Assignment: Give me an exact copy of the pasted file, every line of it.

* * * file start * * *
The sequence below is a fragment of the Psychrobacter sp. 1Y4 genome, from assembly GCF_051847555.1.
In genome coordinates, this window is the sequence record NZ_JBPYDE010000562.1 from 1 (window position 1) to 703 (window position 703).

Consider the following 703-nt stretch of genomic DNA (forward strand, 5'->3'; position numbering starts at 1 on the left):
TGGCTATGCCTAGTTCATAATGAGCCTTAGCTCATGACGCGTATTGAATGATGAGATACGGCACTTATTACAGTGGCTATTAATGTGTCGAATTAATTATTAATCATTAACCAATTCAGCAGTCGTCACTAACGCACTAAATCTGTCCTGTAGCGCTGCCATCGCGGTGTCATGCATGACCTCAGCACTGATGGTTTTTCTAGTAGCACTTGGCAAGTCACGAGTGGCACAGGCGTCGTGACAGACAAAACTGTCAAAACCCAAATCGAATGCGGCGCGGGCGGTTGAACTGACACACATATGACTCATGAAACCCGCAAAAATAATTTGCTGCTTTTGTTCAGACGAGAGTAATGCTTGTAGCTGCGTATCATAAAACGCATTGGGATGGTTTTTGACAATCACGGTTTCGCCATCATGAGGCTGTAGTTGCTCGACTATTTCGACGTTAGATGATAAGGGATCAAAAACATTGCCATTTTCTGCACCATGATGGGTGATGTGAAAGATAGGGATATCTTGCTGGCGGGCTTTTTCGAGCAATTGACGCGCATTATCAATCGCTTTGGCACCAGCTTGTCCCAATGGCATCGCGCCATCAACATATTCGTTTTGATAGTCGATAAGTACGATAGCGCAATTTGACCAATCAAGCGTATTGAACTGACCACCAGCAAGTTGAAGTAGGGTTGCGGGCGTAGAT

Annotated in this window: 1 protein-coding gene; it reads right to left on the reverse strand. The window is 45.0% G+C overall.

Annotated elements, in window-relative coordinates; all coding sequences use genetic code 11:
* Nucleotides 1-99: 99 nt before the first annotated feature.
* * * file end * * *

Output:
The sequence below is a fragment of the Psychrobacter sp. 1Y4 genome, from assembly GCF_051847555.1.
In genome coordinates, this window is the sequence record NZ_JBPYDE010000562.1 from 1 (window position 1) to 703 (window position 703).

Consider the following 703-nt stretch of genomic DNA (forward strand, 5'->3'; position numbering starts at 1 on the left):
TGGCTATGCCTAGTTCATAATGAGCCTTAGCTCATGACGCGTATTGAATGATGAGATACGGCACTTATTACAGTGGCTATTAATGTGTCGAATTAATTATTAATCATTAACCAATTCAGCAGTCGTCACTAACGCACTAAATCTGTCCTGTAGCGCTGCCATCGCGGTGTCATGCATGACCTCAGCACTGATGGTTTTTCTAGTAGCACTTGGCAAGTCACGAGTGGCACAGGCGTCGTGACAGACAAAACTGTCAAAACCCAAATCGAATGCGGCGCGGGCGGTTGAACTGACACACATATGACTCATGAAACCCGCAAAAATAATTTGCTGCTTTTGTTCAGACGAGAGTAATGCTTGTAGCTGCGTATCATAAAACGCATTGGGATGGTTTTTGACAATCACGGTTTCGCCATCATGAGGCTGTAGTTGCTCGACTATTTCGACGTTAGATGATAAGGGATCAAAAACATTGCCATTTTCTGCACCATGATGGGTGATGTGAAAGATAGGGATATCTTGCTGGCGGGCTTTTTCGAGCAATTGACGCGCATTATCAATCGCTTTGGCACCAGCTTGTCCCAATGGCATCGCGCCATCAACATATTCGTTTTGATAGTCGATAAGTACGATAGCGCAATTTGACCAATCAAGCGTATTGAACTGACCACCAGCAAGTTGAAGTAGGGTTGCGGGCGTAGAT

Annotated in this window: 1 protein-coding gene; it reads right to left on the reverse strand. The window is 45.0% G+C overall.

Annotated elements, in window-relative coordinates; all coding sequences use genetic code 11:
* Nucleotides 1-99: 99 nt before the first annotated feature.